Collaboration among independent information professionals is a worthwhile strategy for the right research project. Working together can supplement gaps in language, expertise and research skills. There is often a need for primary research, seeking information from original resources rather than online, but an info pro may be unable to pursue them due to confidentiality, impartiality, limited time or other reasons. A colleague skilled in primary research can fill in gaps and hard-to-access details, provide insight on attitudes and opinions, dig for clarification or more current information or even explain why online searching retrieves nothing on a topic. A successful collaboration demands sharing of information gathered and still needed, any limits to be honored and a reasonable timeframe. Organizations such as the Association of Independent Information Professionals provide directories of individuals with specific types of research skills.

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Bulletin, February/March 2011

Collaborating – Key to Providing Complete Answers Online and Off

by Risa Sacks

Working with a wide variety of clients is one of the pleasures of being an independent information professional. One of the absolute joys, however, is getting to collaborate with an array of other talented information professionals. The learning, sharing and synergies allow for more complete information solutions than any of us could provide alone. 

There are a number of reasons to collaborate, including needs for language, subject expertise, searching skills or geographic location. One of the most common and, in my view, most critical collaborations is between experts in online searching and those specializing in off-line or primary research. For purposes of this article, we’ll define primary research as involving activities such as finding and interviewing relevant people, digging in archives and finding answers that never made it into the online universe. 

We’ll look briefly at why and when to collaborate with a primary researcher, how to find one and keys to successful collaboration.

Why Collaborate with a Primary Research Specialist
Some information professionals are equally competent and comfortable in the online and off-line worlds, but for many of us, collaboration is useful in key situations. I do basic, credible online searching. However for truly comprehensive online results, I call on one of my AIIP colleagues – those online geniuses who play the databases like a Stradivarius; you’ve met some of them in other articles in this section. Equally, there are a number of reasons why an information professional might collaborate with a primary research specialist. Here are a few:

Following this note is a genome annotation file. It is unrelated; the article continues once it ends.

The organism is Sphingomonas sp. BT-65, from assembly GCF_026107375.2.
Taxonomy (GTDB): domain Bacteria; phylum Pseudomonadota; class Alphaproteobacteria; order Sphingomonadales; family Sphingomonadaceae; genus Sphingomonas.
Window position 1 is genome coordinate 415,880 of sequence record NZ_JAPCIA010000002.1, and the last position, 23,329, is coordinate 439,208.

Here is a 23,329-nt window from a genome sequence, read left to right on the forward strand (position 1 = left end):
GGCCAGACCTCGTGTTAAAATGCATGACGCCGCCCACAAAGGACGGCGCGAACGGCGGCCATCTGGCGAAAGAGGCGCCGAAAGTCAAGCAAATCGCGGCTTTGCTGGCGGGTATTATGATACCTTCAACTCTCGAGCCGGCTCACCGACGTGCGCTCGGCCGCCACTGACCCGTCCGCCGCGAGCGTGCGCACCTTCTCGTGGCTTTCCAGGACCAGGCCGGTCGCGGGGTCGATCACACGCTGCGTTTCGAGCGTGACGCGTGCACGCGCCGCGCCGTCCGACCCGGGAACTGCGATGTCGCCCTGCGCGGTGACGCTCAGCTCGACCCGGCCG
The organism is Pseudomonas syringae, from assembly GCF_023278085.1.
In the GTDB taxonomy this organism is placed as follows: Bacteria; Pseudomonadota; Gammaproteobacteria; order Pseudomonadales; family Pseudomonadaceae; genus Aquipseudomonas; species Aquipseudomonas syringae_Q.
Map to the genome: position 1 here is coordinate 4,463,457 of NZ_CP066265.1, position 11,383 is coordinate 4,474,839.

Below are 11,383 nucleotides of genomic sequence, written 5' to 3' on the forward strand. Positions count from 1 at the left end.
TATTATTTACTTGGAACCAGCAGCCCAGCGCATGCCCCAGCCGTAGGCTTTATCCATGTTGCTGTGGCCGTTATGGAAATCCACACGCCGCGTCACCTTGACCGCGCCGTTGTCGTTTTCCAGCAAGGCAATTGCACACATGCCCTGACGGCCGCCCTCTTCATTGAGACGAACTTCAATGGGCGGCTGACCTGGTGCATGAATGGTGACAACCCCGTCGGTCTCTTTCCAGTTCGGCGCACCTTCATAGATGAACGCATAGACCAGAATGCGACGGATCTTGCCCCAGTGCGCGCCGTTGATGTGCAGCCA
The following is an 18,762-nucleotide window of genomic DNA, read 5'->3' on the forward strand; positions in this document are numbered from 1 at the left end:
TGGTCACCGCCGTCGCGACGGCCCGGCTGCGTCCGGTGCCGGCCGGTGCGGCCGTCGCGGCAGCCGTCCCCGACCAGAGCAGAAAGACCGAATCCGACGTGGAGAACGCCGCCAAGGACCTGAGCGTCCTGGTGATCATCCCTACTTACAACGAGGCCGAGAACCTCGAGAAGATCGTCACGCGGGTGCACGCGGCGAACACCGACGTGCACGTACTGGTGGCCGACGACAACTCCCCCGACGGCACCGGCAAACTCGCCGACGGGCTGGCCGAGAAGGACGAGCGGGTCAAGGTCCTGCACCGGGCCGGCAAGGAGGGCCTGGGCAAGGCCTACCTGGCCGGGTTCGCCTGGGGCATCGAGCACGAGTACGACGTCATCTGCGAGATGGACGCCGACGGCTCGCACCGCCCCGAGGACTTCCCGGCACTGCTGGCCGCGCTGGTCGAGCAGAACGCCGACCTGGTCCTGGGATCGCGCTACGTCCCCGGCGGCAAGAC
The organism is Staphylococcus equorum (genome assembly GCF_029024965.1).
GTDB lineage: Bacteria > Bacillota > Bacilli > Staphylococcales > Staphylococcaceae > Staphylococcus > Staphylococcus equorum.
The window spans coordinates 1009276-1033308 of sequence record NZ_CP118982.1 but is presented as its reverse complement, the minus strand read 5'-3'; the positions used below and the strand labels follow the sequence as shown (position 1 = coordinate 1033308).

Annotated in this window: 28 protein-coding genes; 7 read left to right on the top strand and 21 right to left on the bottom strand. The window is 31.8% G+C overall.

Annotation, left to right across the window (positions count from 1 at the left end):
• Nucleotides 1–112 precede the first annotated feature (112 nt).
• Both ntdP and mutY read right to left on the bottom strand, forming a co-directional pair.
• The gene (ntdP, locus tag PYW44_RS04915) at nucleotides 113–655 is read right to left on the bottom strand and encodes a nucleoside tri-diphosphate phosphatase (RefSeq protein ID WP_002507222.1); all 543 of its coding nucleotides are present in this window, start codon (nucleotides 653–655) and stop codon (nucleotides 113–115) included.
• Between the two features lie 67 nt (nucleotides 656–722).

• Personal preference and/or Skill. Some information professionals would rather have a root canal without anesthesia than suffer through hours on the phone. They can handle 500 complex references without blinking an eye, but would choose not to deal with 500 cranky bureaucrats. For them, a single phone call to a fellow professional removes the pain and provides better results and better use of their time and resources.
  • Convenience/Not set up to call/Overload. A staff or individual information professional may handle a large number of online inquiries, but not be organized to accommodate the time and concentrated effort that a primary project may entail. Or any information professional may need to unload the overload at times. For them, a virtual staff of primary researchers provides the extra phone capabilities to meet deadlines and provide complete solutions for the clients.
  • Confidentiality. Sometimes it is critical that the client/company not be identified. The very fact that company XYZ is asking about the feasibility of a new technology or market can, in itself, raise red flags in the field. In these cases, the primary research consultant’s company is asking the questions and providing a shield of confidentiality.
  • Impartiality. Whether you can identify the client or not, there are advantages to having a third party ask the questions. People will frequently speak more openly to a third party. If I can offer anonymity, they often provide yet more in depth and honest information. Frequently, when collaborating or subcontracting for another independent information professional or research firm, I don’t know who the ultimate client is. I can honestly say “I don’t know whom the information is ultimately for,” and it keeps me from having even unconscious biases that could skew responses and results. In these circumstances, clients get results that may be deeper, broader, more honest and less biased than otherwise possible.